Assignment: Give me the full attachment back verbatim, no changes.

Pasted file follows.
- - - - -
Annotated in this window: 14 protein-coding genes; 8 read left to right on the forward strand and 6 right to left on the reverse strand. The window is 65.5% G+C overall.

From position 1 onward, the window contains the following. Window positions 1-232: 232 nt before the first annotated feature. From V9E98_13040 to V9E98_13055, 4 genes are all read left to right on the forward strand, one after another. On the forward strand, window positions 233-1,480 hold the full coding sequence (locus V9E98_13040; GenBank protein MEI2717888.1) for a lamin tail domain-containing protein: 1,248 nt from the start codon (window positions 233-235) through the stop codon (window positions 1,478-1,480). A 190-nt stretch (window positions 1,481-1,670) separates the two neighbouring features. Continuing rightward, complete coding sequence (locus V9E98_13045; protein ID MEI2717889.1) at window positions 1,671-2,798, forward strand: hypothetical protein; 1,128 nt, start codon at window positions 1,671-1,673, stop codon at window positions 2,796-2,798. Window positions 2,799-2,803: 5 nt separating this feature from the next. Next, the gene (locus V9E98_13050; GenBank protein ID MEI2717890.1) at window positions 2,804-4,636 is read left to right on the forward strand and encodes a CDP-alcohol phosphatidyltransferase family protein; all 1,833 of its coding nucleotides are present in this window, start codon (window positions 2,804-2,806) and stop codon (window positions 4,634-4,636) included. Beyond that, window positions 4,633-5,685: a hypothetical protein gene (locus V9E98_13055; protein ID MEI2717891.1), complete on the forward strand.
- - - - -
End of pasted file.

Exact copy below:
Annotated in this window: 14 protein-coding genes; 8 read left to right on the forward strand and 6 right to left on the reverse strand. The window is 65.5% G+C overall.

From position 1 onward, the window contains the following. Window positions 1-232: 232 nt before the first annotated feature. From V9E98_13040 to V9E98_13055, 4 genes are all read left to right on the forward strand, one after another. On the forward strand, window positions 233-1,480 hold the full coding sequence (locus V9E98_13040; GenBank protein MEI2717888.1) for a lamin tail domain-containing protein: 1,248 nt from the start codon (window positions 233-235) through the stop codon (window positions 1,478-1,480). A 190-nt stretch (window positions 1,481-1,670) separates the two neighbouring features. Continuing rightward, complete coding sequence (locus V9E98_13045; protein ID MEI2717889.1) at window positions 1,671-2,798, forward strand: hypothetical protein; 1,128 nt, start codon at window positions 1,671-1,673, stop codon at window positions 2,796-2,798. Window positions 2,799-2,803: 5 nt separating this feature from the next. Next, the gene (locus V9E98_13050; GenBank protein ID MEI2717890.1) at window positions 2,804-4,636 is read left to right on the forward strand and encodes a CDP-alcohol phosphatidyltransferase family protein; all 1,833 of its coding nucleotides are present in this window, start codon (window positions 2,804-2,806) and stop codon (window positions 4,634-4,636) included. Beyond that, window positions 4,633-5,685: a hypothetical protein gene (locus V9E98_13055; protein ID MEI2717891.1), complete on the forward strand.